Pitt's India Act

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The East India Company Act, 1784[1]
(Pitt's India Act)
Long title An Act for the better Regulation and Management of the Affairs of the East India Company and of the British Possessions in India, and for establishing a Court of Judicature for the more speedy and effectual Trial of Persons accused of Offences committed in the East Indies
Chapter 24 Geo. 3 Sess. 2 c. 25
Other legislation
Repealing legislation Government of India (Amendment) Act 1916
Status: Repealed

The East India Company Act 1784, also known as Pitt's India Act, was an Act of the Parliament of Great Britain intended to address the shortcomings of the Regulating Act of 1773 by bringing the East India Company's rule in India under the control of the British Government. Pitt's India Act provided for the appointment of a Board of Control, and provided for a joint government of British India by both the Company and the Crown with the government holding the ultimate authority.

Background[edit]

By 1773 the East India Company was in dire financial straits and asked for assistance from the British Government. Faced with corruption and nepotism amongst the company officials in India, the British Government enacted the Regulating Act in 1773 to control the activities of the Company. The Act set up a system whereby it supervised (regulated) the work of the Company but did not take power for itself. The Act had proven to be a failure within a few years and the British government decided to take a more active role in the affairs of the Company.

Provisions of the 1784 Act[edit]

A governing board was constituted with six members, two of whom were members of the British Cabinet and the remaining from the Privy Council. The Board also had a president, who soon effectively became the minister for the affairs of the East India Company. The Act stated that the Board would henceforth "superintend, direct and control" the government of the Company's possessions,[2] in effect controlling the acts and operations relating to the civil, military and revenues of the Company.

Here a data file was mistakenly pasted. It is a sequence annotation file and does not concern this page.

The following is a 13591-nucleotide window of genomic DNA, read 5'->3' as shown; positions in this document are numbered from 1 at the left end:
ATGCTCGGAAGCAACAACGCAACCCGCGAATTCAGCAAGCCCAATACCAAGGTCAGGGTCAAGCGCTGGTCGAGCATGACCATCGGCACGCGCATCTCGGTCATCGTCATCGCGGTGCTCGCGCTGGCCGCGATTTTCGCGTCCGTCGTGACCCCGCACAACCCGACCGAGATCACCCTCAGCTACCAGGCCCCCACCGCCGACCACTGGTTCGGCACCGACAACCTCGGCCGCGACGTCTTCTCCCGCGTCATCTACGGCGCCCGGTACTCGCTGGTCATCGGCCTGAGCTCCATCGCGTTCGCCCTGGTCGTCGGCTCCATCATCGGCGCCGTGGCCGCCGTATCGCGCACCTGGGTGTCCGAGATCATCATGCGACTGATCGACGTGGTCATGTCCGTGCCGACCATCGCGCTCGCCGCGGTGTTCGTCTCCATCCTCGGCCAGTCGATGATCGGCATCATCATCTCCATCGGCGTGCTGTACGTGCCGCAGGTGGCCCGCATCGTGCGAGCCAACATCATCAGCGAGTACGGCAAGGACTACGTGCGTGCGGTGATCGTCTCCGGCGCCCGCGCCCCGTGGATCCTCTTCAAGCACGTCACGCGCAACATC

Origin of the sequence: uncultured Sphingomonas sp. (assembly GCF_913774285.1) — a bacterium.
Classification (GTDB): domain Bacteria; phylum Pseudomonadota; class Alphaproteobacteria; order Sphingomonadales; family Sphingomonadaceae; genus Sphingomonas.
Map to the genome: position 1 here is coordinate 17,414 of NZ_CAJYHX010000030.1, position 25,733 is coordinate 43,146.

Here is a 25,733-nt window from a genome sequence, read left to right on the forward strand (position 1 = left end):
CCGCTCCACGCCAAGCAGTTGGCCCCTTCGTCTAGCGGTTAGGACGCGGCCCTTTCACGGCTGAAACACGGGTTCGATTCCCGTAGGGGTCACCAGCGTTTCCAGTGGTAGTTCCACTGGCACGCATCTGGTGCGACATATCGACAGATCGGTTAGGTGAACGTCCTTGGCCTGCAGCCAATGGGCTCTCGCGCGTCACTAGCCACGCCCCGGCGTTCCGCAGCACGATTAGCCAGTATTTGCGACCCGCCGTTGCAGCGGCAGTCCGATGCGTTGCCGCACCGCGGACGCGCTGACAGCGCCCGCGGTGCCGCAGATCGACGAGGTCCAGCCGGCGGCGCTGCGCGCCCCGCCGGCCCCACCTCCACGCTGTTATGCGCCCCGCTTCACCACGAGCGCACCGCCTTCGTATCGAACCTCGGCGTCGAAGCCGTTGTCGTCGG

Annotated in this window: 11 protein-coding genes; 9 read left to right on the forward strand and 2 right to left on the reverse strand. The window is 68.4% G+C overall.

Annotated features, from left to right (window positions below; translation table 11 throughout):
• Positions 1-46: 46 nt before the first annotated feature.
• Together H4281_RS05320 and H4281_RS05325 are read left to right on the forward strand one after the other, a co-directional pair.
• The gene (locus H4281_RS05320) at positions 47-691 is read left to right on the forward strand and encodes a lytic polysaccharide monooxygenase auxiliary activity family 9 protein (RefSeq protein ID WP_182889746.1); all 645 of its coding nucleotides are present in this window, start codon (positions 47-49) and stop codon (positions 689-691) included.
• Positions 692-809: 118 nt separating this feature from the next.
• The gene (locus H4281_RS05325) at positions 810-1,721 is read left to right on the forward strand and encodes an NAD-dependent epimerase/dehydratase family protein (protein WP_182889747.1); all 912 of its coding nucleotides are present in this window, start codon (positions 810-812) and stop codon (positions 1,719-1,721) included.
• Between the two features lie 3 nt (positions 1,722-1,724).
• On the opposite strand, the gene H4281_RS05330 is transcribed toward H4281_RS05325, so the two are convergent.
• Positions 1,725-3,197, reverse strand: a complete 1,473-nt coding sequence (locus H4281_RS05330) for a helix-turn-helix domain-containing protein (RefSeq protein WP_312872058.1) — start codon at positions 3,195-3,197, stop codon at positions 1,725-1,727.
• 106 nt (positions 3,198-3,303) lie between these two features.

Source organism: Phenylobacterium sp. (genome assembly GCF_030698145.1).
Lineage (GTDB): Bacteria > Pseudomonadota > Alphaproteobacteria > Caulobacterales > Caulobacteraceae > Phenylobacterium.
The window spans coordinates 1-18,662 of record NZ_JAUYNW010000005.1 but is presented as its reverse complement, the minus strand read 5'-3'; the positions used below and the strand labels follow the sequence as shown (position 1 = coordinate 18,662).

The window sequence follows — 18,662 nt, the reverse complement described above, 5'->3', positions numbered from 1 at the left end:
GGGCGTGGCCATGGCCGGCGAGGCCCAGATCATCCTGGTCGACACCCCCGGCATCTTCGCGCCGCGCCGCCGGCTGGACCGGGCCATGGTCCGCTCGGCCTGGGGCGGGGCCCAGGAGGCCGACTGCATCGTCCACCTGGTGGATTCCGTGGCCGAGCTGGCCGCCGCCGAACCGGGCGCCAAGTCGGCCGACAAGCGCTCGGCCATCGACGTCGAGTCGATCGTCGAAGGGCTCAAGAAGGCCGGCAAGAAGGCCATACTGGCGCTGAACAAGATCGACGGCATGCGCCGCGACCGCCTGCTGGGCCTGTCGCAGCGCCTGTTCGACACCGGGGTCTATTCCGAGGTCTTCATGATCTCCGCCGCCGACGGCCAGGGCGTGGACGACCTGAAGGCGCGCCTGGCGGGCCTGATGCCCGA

The governing council of the Company was reduced to three members, and the governor-general, a crown appointee, was authorised to veto the majority decisions. The governors of Bombay and Madras were also deprived of their independence. The governor-general was given greater powers in matters of war, revenue and diplomacy.

By a supplementary act passed in 1786 Lord Cornwallis was appointed as the second governor-general of Bengal, and he then became the effective ruler of British India under the authority of the Board of Control and the Court of Directors. The constitution set up by Pitt's India Act did not undergo any major changes until the end of the company's rule in India in 1858.

See also[edit]

References[edit]

  1. ^ Short title as conferred by the Short Titles Act 1896, s. 1; the modern convention for the citation of short titles omits the comma after the word "Act".
  2. ^ John Keay, The Honourable Company. A History of the English East India Company. Macmillan Publishing Company, 1991, p. 390.
  • Nilakanta Sastri, K.A.; Srinivasachari (2000). Advanced History of India. New Delhi: Allied Publishers Ltd. 
  • "The Pitt's Act". Retrieved 2006-06-26. 

Further reading[edit]

  • Holden Furber, "The East India Directors in 1784," Journal of Modern History Vol. 5, No. 4 (Dec., 1933), pp. 479–495 in JSTOR, reprints primary sources

External links[edit]